Liposomal Irinotecan May Provide Benefit for Biliary Tract Cancer

David J. Kerr, CBE, MD, DSc


December 08, 2021

This transcript has been edited for clarity.

I'm David Kerr, professor of cancer medicine at University of Oxford. I've been interested in GI cancers, generally, for a long time now but I've become quite interested, recently — in biliary tract cancers. I've got a fantastic group of surgeons in Oxford that I work with. We're really starting to get our act together in terms of what we're doing with advanced metastatic biliary tract disease.

There's a really interesting article I just picked up in The Lancet from an excellent group of South Korean investigators, who published a randomized phase 2 trial in patients with advanced metastatic biliary tract cancer that's progressed despite initial treatment with gemcitabine plus cisplatin.

We know that the prognosis for these poor patients is appalling and absolutely dismal. They've done a second-line study in which they randomized around 180 patients to either infusional 5-FU plus leucovorin or infusional 5-FU plus leucovorin with the addition of liposomal irinotecan.

The primary endpoint was looking at centrally reviewed progression-free survival. There was a highly significant advantage in favor of the group who got liposomal irinotecan in addition to infusion of 5-FU plus leucovorin. Median progression-free survival was 7.1 months compared with 1.4 months for those who were treated only with 5-FU plus leucovorin.

Both drugs were relatively well tolerated. There was quite a bit more neutropenia in the group who received the liposomal-encapsulated irinotecan. This was a very nice positive study, leading the Korean investigators to suggest that this could be worthy of consideration as a new line of treatment for those patients who've progressed on frontline therapy.

This was a very nice study that was very well organized, and it just made me think a little about the cycle of time. When you've been a cancer doctor for a while, like me, things do come around again. Ecclesiastes spoke about how everything has a time, all things. I remember, as a young research fellow in Glasgow, working on liposomes, looking at the theories behind how they help distribute drugs more effectively towards the tumor, and the fascinating discussions about the physicochemical properties of liposomes, their size, their melt-ability, etc.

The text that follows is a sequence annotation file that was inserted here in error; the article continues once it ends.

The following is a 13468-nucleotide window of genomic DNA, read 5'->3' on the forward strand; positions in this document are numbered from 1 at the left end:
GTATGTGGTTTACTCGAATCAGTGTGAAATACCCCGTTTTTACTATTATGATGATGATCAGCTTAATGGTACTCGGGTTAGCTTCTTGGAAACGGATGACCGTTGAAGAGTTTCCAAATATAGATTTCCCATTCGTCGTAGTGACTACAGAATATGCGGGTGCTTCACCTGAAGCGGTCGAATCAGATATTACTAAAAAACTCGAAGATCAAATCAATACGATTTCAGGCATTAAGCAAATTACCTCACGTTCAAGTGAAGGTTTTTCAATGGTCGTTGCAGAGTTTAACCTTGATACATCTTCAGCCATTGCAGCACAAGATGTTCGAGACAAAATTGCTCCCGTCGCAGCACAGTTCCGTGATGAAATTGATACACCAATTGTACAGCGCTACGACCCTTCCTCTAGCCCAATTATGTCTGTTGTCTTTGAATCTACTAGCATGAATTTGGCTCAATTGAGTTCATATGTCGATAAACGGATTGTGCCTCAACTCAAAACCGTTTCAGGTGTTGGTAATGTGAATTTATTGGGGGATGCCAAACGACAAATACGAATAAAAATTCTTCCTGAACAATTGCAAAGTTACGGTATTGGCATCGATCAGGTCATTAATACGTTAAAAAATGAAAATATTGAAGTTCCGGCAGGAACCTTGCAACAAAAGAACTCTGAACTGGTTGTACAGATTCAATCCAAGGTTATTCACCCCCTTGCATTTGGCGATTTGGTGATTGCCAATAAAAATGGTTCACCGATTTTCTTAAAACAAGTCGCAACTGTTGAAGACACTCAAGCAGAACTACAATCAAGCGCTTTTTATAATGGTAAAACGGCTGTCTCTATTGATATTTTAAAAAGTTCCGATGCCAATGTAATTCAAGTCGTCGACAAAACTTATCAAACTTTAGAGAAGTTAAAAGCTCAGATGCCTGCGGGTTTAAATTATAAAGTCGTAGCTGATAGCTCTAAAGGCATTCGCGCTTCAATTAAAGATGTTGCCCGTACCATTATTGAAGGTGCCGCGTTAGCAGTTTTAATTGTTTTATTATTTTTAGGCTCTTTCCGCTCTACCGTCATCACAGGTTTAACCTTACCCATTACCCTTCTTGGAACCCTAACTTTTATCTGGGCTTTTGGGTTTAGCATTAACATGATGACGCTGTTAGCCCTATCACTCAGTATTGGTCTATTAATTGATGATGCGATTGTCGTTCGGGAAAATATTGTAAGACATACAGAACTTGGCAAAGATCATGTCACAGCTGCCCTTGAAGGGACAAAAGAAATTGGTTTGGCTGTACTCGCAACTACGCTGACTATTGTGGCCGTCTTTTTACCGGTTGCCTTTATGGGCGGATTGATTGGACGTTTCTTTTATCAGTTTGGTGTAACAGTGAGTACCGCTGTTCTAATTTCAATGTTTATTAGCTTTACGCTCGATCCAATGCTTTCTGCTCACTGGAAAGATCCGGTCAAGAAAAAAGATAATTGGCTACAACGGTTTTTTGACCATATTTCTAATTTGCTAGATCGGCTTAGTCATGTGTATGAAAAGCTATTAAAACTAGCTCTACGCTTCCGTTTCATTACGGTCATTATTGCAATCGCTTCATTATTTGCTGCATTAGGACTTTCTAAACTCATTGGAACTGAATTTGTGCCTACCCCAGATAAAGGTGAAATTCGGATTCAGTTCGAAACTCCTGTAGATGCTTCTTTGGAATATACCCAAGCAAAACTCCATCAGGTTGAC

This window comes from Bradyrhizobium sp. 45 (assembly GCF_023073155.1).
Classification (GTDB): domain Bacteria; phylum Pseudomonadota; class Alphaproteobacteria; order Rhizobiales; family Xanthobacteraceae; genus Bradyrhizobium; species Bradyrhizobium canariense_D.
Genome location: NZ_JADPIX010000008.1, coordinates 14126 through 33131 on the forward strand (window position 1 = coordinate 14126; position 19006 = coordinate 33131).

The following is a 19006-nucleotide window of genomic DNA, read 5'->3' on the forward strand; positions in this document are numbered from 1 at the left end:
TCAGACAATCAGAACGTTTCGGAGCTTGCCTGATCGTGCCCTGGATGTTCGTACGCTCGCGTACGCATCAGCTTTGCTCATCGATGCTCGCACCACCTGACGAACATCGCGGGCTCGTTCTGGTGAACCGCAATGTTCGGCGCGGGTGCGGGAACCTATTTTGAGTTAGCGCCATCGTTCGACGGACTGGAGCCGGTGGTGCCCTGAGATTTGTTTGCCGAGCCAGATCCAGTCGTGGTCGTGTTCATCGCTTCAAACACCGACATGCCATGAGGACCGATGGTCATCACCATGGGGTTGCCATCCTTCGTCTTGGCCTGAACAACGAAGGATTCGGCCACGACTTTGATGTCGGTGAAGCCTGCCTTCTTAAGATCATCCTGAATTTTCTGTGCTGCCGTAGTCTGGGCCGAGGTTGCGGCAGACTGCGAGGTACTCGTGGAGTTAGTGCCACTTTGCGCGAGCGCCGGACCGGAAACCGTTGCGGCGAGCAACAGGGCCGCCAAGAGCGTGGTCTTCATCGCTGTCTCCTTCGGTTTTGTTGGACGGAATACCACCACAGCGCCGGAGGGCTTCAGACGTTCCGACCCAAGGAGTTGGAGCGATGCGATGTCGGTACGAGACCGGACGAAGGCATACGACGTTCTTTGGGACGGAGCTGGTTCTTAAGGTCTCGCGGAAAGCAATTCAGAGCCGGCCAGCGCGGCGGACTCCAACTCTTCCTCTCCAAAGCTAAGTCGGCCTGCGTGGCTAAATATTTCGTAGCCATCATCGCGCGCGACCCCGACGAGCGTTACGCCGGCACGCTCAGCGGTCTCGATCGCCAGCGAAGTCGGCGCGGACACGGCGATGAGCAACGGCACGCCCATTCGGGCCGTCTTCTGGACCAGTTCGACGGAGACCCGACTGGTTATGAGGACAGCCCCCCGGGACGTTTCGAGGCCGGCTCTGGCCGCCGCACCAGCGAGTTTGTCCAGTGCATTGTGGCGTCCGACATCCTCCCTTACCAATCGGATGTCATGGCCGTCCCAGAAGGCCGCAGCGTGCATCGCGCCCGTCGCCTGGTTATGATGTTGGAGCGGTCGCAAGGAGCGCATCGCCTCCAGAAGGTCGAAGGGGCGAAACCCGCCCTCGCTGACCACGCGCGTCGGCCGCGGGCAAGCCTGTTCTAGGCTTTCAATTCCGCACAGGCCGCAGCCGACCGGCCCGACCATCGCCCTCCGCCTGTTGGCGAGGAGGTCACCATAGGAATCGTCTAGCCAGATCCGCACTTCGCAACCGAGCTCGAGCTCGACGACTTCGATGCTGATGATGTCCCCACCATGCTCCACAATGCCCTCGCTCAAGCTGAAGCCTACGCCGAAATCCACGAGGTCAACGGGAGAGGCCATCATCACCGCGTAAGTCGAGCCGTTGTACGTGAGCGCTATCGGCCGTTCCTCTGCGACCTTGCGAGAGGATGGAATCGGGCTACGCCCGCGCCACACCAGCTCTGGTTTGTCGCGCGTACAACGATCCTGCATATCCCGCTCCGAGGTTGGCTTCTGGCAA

Here we are 30 years later with a very nice positive study showing that liposomal encapsulation looks as if it may help and make a difference. Have a look at the study. It's well conducted and from a great group, with genuine, interesting results.

The question is, where did the benefit come from? Was it the addition of irinotecan? Remember, the control was infusional 5-FU plus leucovorin. Or was it liposomal-encapsulated irinotecan?

You could argue, if you were being an academic purist, which I often am, that perhaps a better comparison would have been liposomal-encapsulated irinotecan and infusional 5-FU vs FOLFIRI — conventional intravenous irinotecan, infusional 5-FU, plus leucovorin. That's just me being me.

Have a look at this study, see what you think, and I'd be really interested in any comments that you might have. For the time being, Medscapers, over and out. Thanks for listening, as always.

David J. Kerr, CBE, MD, DSc, is a professor of cancer medicine at the University of Oxford. He is recognized internationally for his work in the research and treatment of colorectal cancer and has founded three university spin-out companies: COBRA Therapeutics, Celleron Therapeutics, and Oxford Cancer Biomarkers. In 2002, he was appointed Commander of the British Empire by Queen Elizabeth II.

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